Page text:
Cybersecurity teams, beware: The defender’s dilemma is a lie
Practically every security professional has run across “the defender’s dilemma” sometime in their career. It goes like this: “Defenders have to be right every time. Attackers only need to be right once.”
The idea that attackers have all the advantages and that defenders must be passive and wait for something to respond to is practically an axiom of cybersecurity.
It is also a lie.
Basing a security strategy around the defender’s dilemma harms your security program. Starting with an incorrect premise leads to bad decisions. You may waste money on products, services or capabilities you don’t truly need or underinvest in the ones you do. Your security staff becomes overwhelmed, demoralized and has trouble delivering good outcomes.
Defenders rightly expect attackers to lie and cheat to achieve their goals, but sometimes we forget that lying and cheating can work both ways.
If you believe the lie of the defender’s dilemma, there are other lies you have to believe as well because the defender’s dilemma relies upon them. Let’s look at each of these lies in detail and discuss strategies you can use to negate their harmful effects and turn them into advantages for your team.
Lie No. 1: Defense and offense are separate
The defender’s dilemma implies that your security team is purely passive, sitting around waiting for attacks to happen. But thinking in terms of “defense” and “offense” is a false dichotomy.
The Pyramid of Pain shows that by consistently detecting and responding to threat actor activity quickly enough to stop attacks in their tracks, you can impose cost on that actor, turning defense into offense. By concentrating your detection development efforts on the top half of the pyramid, you may not be able to prevent attacks entirely, but you will make actors work harder to be successful. That changes the economics of their attacks and also buys you valuable time to respond.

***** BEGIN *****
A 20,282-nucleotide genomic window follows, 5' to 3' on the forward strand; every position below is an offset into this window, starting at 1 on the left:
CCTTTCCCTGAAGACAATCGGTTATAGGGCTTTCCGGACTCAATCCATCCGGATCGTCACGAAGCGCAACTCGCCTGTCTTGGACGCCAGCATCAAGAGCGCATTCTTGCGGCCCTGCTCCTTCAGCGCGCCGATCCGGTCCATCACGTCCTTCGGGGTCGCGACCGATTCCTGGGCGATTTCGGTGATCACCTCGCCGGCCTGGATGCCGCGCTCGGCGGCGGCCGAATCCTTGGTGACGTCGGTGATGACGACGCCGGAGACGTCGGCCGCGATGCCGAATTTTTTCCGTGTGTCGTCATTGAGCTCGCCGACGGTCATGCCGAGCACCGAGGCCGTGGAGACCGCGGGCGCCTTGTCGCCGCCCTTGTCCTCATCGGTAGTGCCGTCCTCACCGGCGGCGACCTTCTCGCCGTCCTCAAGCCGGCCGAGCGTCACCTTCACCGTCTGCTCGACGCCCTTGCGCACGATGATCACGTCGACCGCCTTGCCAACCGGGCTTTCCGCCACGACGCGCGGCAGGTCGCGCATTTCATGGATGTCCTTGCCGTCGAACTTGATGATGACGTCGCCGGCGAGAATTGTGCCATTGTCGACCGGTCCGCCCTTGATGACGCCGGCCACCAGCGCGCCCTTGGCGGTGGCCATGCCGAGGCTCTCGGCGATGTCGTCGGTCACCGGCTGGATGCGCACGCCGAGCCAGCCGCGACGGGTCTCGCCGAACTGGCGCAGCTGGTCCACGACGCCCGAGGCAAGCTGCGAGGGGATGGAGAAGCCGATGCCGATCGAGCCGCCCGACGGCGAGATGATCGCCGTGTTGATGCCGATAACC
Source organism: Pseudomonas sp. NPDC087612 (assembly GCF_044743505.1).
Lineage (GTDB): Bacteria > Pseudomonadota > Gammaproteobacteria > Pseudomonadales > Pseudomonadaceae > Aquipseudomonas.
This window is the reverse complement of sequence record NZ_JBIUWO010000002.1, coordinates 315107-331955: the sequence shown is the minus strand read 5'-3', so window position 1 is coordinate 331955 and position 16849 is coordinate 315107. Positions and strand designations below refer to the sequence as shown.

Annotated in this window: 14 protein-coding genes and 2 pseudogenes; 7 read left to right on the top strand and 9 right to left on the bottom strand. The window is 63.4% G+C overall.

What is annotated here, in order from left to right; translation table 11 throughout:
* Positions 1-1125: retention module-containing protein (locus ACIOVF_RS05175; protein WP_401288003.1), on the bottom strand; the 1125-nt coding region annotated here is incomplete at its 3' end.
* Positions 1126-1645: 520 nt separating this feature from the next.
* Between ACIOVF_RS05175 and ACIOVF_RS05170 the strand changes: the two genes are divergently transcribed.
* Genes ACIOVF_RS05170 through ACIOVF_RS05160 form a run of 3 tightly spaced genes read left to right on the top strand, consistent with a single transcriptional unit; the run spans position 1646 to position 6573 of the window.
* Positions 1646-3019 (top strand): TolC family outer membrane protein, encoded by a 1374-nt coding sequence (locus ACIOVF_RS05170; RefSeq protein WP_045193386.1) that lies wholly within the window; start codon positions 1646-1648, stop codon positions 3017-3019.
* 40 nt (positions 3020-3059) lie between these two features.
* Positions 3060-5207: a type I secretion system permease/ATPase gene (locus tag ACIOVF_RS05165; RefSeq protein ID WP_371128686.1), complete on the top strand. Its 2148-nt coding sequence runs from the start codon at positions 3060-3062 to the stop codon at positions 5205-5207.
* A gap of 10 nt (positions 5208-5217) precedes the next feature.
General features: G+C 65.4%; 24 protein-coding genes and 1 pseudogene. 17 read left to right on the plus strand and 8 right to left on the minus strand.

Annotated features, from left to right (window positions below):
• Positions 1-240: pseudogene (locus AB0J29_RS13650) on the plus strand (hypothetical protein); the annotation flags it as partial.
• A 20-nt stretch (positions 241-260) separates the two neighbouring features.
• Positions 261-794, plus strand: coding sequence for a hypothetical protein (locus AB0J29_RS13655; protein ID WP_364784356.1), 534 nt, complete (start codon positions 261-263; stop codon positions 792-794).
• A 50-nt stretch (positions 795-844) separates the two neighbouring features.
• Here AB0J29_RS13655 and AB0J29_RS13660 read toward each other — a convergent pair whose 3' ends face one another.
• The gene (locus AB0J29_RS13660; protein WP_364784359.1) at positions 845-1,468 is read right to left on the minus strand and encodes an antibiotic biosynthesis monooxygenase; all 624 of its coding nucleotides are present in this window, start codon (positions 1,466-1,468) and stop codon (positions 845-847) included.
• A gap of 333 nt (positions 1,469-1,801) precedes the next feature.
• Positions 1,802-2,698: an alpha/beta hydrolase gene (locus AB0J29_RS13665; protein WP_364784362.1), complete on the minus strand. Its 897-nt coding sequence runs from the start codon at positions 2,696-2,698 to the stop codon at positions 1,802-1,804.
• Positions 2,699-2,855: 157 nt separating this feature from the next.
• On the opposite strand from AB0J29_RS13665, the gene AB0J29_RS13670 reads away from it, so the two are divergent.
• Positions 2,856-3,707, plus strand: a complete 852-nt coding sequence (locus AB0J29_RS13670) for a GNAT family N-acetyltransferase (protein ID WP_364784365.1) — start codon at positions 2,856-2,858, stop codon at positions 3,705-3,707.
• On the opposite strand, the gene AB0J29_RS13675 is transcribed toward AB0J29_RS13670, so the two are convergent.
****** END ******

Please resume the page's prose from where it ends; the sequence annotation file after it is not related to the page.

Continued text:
Lie No. 2: Defenders must be on duty 24/7
Your defenses must operate around the clock, while attackers can carefully choose the timing of their attacks to occur on evenings, weekends or holidays. That doesn’t mean humans always have to be engaged for everything, though.
Automation and SOAR technology can turn IR playbooks into an automated response. Driving an incident to containment within seconds or minutes of detection and collecting basic IR data along the way improves time-to-containment and significantly decreases reliance on off-hours staffing.
Consider also what each side is doing in between attacks. While threat actors plan their next attacks, your team should not be sitting idle. Use the time between incidents to level up group capabilities and individual skills. Learn from past incidents to improve detection and playbooks. Take classes or learn new skills. Use threat hunting to identify new detection or IR techniques. What you might have fallen prey to yesterday could be something you detect and interdict tomorrow.
Lie No. 3: Defenders have to play fair
Cybersecurity teams, beware: The defender’s dilemma is a lie by Annie Saunders originally published on TechCrunch